A businessman accused of killing a pensioner and seriously injuring her cousin by driving dangerously was “fully functioning” at the time of the incident, a court has been told.
Prosecutor Iain McSporran told the jury he believed Vincent Friel, 44, did not faint just before his Range Rover hit Charlotte Collins and Margaret Haldane in January 2014.
The advocate depute told the panel of nine women and six men on Tuesday he believed the evidence showed Friel was conscious at the time of the incident. Friel’s defence argued he was unconscious at the time of the crash.
Mr McSporran told the High Court in Edinburgh he thought Mr Friel was “distracted” in the moments leading up to the collision in Barrhead Road, Glasgow.
Making reference to CCTV footage of the incident previously played to the court, Mr McSporran said: “The video showed to you a distracted driver. He’s fully functioning. There’s nothing about his appearance which is odd.
“The Crown’s position is that what you have seen is a driver who hasn’t been paying attention by allowing his car to move forward. He is not aware of what is in front of him.”
Mr McSporran was addressing jurors on the sixth day of the trial against Friel, of Rutherglen, South Lanarkshire.
Friel denies two charges of driving dangerously close to Silverburn Shopping Centre in Glasgow on January 18, 2014.
The businessman claims he fainted in the moments leading up to the collision, saying his blood pressure dropped to such a low level that he experienced “a total loss of control of his actions.”
In his closing speech, Mr McSporran said the evidence showed it was more likely Friel was not paying attention to road conditions.
He told jurors medical experts who gave evidence for the defence could not state Friel had fallen unconscious.
Mr McSporran told the jury witness evidence showed it to be more likely that Mr Friel was driving dangerously.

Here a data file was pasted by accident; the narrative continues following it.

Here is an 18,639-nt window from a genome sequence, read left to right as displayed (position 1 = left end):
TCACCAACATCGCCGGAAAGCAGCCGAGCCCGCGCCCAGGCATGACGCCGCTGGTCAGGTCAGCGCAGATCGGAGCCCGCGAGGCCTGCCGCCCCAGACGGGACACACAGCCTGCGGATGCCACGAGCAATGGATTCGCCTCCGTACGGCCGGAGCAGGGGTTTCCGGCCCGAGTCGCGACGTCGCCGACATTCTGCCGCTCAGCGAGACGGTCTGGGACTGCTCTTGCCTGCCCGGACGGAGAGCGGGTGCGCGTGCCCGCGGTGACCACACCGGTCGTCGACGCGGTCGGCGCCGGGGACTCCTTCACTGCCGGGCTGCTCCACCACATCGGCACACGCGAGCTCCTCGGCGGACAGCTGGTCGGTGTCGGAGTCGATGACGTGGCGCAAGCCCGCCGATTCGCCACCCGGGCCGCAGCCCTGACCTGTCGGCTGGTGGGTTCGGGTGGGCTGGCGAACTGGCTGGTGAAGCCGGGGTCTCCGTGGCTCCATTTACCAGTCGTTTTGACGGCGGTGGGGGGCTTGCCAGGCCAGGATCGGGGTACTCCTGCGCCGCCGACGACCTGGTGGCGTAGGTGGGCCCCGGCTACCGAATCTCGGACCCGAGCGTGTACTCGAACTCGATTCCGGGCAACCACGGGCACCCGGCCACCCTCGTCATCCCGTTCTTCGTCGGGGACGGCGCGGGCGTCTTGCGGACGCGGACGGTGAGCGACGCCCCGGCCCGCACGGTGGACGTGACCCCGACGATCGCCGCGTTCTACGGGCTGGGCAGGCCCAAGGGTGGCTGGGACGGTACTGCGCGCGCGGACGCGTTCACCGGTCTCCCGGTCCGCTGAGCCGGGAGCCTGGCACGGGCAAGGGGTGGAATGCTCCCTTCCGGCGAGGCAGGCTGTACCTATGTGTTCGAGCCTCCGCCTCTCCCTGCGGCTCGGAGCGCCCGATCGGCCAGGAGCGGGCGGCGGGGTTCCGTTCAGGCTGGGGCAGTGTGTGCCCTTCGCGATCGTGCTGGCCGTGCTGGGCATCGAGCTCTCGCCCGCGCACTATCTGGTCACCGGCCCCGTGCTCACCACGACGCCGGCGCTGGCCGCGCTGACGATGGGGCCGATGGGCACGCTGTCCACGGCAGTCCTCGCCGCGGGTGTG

He said: “He’s a distracted driver whose distraction was brought to an end by applying the brakes and bringing his car to a stop.”
Mr McSporran urged jurors to return guilty verdicts on the two charges facing Mr Friel.
He added: “The Crown seeks convictions on these charges. This has been a difficult and unpleasant case. I do not envy your task, ladies and gentlemen. However, I would ask you to consider the evidence and return verdicts of guilt against Mr Friel.”
Defence advocate Ian Duguid QC told jurors the Crown had not proven their case beyond a reasonable doubt.
He said his client had been taking medication to reduce his blood pressure. He had also been taking Viagra and pills for headaches that Mr Friel suffered from when he had sex.
Mr Duguid said doctors believed the medication could have caused his client to black out moments before the collision took place.
He said Ms Collins had been “extremely unlucky” to have been struck by Mr Friel.
He added: “Charlotte Collins didn’t die from the force of the collision of the car. She died when her head struck the floor of the road. She was extremely unlucky.”
Mr Duguid also asked jurors to acquit his client.
He added: “In conclusion the evidence is that he was not conscious. I finish by urging you to return a verdict of acquittal for Mr Friel.”
Prosecutors claim Friel caused the death of Charlotte Collins on January 18, 2014 at Barrhead Road, Glasgow.
The Crown say Friel was driving a car with a registration plate 27V. They claim he failed to observe pedestrians crossing the road at a traffic crossing in contravention of a red light signals.
Prosecutors claim this caused the vehicle to strike Ms Collins, injuring her so severely that she later died at the Southern General Hospital in Glasgow.
They also claim Friel’s alleged dangerous driving caused Ms Haldane to be severely injured, permanently disfigured and permanently impaired.
Friel has pleaded not guilty to the charges. His lawyers have lodged a special defence on his behalf stating that he had a Vasovagal attack at the time of the alleged incident.
The trial before temporary judge John Morris QC continues.